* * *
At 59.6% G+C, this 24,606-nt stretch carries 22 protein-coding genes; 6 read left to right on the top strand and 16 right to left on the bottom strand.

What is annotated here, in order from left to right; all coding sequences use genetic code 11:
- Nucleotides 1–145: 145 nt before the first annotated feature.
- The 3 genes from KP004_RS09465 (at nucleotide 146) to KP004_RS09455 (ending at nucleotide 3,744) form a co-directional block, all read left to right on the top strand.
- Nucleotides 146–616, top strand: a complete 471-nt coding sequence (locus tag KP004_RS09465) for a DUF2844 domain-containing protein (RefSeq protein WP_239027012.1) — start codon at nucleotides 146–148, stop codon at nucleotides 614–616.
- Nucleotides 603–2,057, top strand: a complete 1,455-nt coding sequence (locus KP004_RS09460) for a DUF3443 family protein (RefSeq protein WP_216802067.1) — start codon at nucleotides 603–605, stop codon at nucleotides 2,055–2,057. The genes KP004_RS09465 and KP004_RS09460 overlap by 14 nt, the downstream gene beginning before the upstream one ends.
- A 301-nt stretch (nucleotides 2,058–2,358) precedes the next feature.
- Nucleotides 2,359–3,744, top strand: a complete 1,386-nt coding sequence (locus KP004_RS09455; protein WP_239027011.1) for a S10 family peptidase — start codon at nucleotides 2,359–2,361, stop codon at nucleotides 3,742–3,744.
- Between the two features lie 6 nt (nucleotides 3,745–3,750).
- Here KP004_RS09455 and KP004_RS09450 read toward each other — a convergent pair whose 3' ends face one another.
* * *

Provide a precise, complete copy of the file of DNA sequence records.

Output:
At 59.6% G+C, this 24,606-nt stretch carries 22 protein-coding genes; 6 read left to right on the top strand and 16 right to left on the bottom strand.

What is annotated here, in order from left to right; all coding sequences use genetic code 11:
- Nucleotides 1–145: 145 nt before the first annotated feature.
- The 3 genes from KP004_RS09465 (at nucleotide 146) to KP004_RS09455 (ending at nucleotide 3,744) form a co-directional block, all read left to right on the top strand.
- Nucleotides 146–616, top strand: a complete 471-nt coding sequence (locus tag KP004_RS09465) for a DUF2844 domain-containing protein (RefSeq protein WP_239027012.1) — start codon at nucleotides 146–148, stop codon at nucleotides 614–616.
- Nucleotides 603–2,057, top strand: a complete 1,455-nt coding sequence (locus KP004_RS09460) for a DUF3443 family protein (RefSeq protein WP_216802067.1) — start codon at nucleotides 603–605, stop codon at nucleotides 2,055–2,057. The genes KP004_RS09465 and KP004_RS09460 overlap by 14 nt, the downstream gene beginning before the upstream one ends.
- A 301-nt stretch (nucleotides 2,058–2,358) precedes the next feature.
- Nucleotides 2,359–3,744, top strand: a complete 1,386-nt coding sequence (locus KP004_RS09455; protein WP_239027011.1) for a S10 family peptidase — start codon at nucleotides 2,359–2,361, stop codon at nucleotides 3,742–3,744.
- Between the two features lie 6 nt (nucleotides 3,745–3,750).
- Here KP004_RS09455 and KP004_RS09450 read toward each other — a convergent pair whose 3' ends face one another.